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Is Abortion the Answer When the Baby Will Die?

by | Apr 8, 2024

Multiple studies show that parents who reject abortion for terminally ill babies cope better emotionally.

By Sarah Terzo

Pro-abortion activists often say that when someone is pregnant with a baby expected to die, abortion is the compassionate answer. This isn’t the case for the baby. And studies show it’s also not the case for the parents.

Is Perinatal Hospice Cruel?

When discussing a pro-life initiative to inform pregnant people about perinatal hospice, pro-abortion activist Jessica Valenti wrote:

The activists that decimated abortion rights have quietly rolled out a new initiative to pressure and force American women to carry doomed pregnancies to term. 

 

It’s difficult to articulate the scale and cruelty of their vision…

When pro-lifers encourage people pregnant with terminally ill babies to give birth rather than abort, are we being cruel? Not if you look at research. Study after study shows that parents of terminally ill babies who give birth do better psychologically than those who abort.

Post-abortive parents wrestle with guilt and don’t have the closure of meeting their children and saying goodbye.

“All My Son Knew Was Love”

In a study in The Journal of Clinical Ethics [https://philpapers.org/rec/DENIWD?utm_source=substack&utm_medium=email], researchers asked parents who chose birth for dying babies if they had regrets. 97.5% percent said no.

The researchers wrote:

Parents valued the baby as a part of their family and had opportunities to love, hold, meet, and cherish their child…

 

Although emotionally difficult, parents articulated an empowering, transformative experience…

Some comments from the parents include:

“All my son knew was love.”

 

“I will always cherish the time I had with her.” 

 

“We would not trade those six hours for anything in the world.”

 

“I got to hold my baby for an hour … no regrets.”

 

“I got the chance to see her, hold her and honor her sweet life.”

Parents Express Gratitude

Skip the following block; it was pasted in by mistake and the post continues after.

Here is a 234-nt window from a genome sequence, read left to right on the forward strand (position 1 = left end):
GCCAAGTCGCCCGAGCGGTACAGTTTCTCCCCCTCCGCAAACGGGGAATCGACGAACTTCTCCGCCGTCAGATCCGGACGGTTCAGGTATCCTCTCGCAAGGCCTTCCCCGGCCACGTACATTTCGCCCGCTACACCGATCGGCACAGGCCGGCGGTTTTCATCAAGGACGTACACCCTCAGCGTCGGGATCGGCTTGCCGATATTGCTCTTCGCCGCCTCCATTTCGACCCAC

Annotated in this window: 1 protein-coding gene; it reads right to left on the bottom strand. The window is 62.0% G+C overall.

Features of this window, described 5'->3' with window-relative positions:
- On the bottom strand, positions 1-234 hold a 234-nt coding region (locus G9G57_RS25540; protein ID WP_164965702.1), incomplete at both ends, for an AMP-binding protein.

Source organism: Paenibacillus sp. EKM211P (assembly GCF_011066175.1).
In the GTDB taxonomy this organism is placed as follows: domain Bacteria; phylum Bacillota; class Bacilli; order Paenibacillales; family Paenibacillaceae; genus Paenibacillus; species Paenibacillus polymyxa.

Another study, in the Journal of Prenatal and Perinatal Psychology and Healthfound similar results.

Researchers found that “After the birth, and at the time of the baby’s death, parents expressed thankfulness that they could spend as much time with their baby as was possible.”

One woman says spending time with her baby was “wonderful.” Another mother says she was “gloriously happy” when she got to introduce her child to her loved ones. A third mother says, “I wasn’t sad for hours … I just basked in his angel glow.”

Another mother described her husband carrying their baby’s casket to the gravesite. She says, “He showed more strength and love and sacrifice in that moment than I have ever seen … As awful as it was, there was beauty in that moment.”

Authors of another study in the Journal of Palliative Medicine were “surprised to find that the majority of parents were so happy to meet their baby, even joyful and at peace, even if he/she was stillborn or died within a few hours.”

They wrote:

One surprising finding was that many couples felt that their baby’s birth was joyful, even if the baby was stillborn or died shortly after birth … We were impressed by the parents’ resiliency and ability to find something positive to offer, even in the presence of their grief.

The authors noted their findings were “consistent with” the results of other studies.

Parents Who Aborted Their Terminally Ill Babies Suffered